Alpenglow Ski Mountaineering History Project Home
Sam Wormington - The Ski Race
This book, by a Canadian author who became general manager of Schweitzer Ski Resort in Idaho, deals mostly with early skiing in southern British Columbia and eastern Washington. The author's intended scope is the Columbia River watershed. Much of the material is copied verbatim from newspaper reports, but sadly the source of the reports is not documented so there's no easy way to double-check this information.
Three areas in Washington are documented: Cle Elum (and a little bit of Ellensburg), Leavenworth, and Spokane.
The Cle Elum information is entirely from newspaper reports. I've found all of this information during my own research and documented it here.
p. 330: Just two articles are included for Ellensburg. They describe ski jumping events in 1932 and 1933. The 1932 event took place at what is described as a new ski course for the Ellensburg Ski Club, located about eight miles from the city. I believe this is Robinson Canyon, west of Ellensburg, which was the site of later events described here. The 1933 event apparently took place at the same location.
p. 333: The chapter on Leavenworth credits Walt Anderson as being the "Daddy of Wintersport" in Leavenworth since he was a main force in getting the course constructed. The author includes newspaper accounts of events from 1929 through 1948. Since Leavenworth ski jumping is largely outside my scope of interest, I've included no details here. On p. 363 is a photo of tournament officials in 1959 at Leavenworth: Gus Raaum, Magnus bakke, Olaf Ulland, unidentified, and Sam Wormington.
p. 387: The information from Spokane is extensive and quite interesting. It begins with an account from "Spokane Corona" by a Mr Becher, which recounts a short story by C.T. Stranahan in "Pioneer Stories." The story involves a group of 14 men on American Ridge who set out to capture a band of horses, using rope and Norwegian skis. The episode took place in Bear Creek in December of 1882. The men successfully captured at least two of the horses. (I believe that "Pioneer Stories" is an account of early life in Idaho, so is outside the scope of this project.)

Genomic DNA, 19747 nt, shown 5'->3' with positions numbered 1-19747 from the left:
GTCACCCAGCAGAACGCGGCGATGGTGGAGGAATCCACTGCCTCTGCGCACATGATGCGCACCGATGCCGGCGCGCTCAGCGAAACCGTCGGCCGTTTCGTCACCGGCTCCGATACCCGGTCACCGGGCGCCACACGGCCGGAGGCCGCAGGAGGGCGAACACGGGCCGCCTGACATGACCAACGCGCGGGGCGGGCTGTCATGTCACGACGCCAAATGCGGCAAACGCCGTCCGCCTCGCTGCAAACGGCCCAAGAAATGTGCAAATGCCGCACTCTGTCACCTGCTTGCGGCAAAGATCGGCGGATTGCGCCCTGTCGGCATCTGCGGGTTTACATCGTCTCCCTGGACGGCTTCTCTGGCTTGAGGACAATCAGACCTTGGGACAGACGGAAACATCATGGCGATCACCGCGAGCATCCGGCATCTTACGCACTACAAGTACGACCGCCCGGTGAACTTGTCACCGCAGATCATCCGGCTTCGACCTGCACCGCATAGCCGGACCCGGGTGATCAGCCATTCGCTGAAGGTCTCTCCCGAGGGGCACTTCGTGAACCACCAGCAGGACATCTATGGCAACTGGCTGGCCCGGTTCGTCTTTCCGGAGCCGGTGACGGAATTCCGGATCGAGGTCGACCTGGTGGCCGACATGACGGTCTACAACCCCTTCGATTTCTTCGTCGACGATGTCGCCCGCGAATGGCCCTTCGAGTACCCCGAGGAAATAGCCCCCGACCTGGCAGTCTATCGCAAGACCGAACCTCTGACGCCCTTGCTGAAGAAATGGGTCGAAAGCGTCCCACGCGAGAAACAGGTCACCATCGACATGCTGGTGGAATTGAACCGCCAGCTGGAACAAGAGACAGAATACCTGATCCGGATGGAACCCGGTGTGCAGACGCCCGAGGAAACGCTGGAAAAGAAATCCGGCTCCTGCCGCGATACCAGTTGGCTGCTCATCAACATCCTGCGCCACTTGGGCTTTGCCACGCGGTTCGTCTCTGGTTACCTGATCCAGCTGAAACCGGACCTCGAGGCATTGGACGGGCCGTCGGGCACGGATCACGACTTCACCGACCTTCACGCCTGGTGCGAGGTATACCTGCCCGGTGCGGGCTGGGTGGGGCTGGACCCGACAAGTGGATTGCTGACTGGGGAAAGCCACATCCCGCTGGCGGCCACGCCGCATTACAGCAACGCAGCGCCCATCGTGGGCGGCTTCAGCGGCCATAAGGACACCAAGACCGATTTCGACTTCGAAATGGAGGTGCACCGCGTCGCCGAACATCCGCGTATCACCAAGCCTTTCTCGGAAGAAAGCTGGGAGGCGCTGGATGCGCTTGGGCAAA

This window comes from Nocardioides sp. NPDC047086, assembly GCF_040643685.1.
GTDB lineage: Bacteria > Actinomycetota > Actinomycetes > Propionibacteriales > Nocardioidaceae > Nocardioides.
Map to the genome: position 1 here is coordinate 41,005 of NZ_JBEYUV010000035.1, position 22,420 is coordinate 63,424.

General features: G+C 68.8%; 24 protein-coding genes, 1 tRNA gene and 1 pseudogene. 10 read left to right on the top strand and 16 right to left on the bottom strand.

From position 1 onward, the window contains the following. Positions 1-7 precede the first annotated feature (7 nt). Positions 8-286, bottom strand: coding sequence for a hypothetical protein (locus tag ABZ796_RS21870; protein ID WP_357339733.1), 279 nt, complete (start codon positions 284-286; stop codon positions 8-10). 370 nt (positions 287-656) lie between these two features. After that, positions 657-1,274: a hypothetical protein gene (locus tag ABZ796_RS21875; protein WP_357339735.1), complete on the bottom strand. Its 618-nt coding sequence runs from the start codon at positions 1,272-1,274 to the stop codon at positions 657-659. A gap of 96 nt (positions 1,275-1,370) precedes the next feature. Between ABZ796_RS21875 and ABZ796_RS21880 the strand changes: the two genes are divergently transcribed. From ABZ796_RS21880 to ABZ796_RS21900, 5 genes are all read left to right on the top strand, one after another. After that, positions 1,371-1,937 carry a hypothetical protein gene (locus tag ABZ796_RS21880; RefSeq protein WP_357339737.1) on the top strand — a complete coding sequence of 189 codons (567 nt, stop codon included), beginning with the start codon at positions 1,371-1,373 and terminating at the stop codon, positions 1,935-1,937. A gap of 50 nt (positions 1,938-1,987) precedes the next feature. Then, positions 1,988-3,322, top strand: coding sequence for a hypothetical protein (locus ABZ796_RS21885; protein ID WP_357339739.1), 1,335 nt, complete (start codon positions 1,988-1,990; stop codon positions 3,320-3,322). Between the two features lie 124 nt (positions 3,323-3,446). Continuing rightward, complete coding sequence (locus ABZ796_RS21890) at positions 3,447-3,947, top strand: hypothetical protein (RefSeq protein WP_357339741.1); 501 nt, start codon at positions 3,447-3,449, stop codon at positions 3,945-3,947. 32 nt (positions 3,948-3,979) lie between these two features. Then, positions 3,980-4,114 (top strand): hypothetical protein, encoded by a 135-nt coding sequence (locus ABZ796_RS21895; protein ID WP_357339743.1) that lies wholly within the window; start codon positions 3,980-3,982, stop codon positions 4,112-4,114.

p. 388: Spokesman, January 17, 1913: "This afternoon for the first time in the history of sports in this section of the country Spokane will have a chance to see a ski running and jumping exhibition. The contest will be held on Brown farm on Moran Prairie. Aside from the Rossland (B.C.) carnival this is the only exhibition of this kind that has ever been held in this territory."
This was apparently the first of several ski events held near Spokane that winter. Subsequent pages have information about other events and a few newspaper photos. I consider Spokane outside the geographic scope of this project, but these early ski events are interesting and noteworthy.
Return to the Alpenglow Ski Mountaineering History Project home page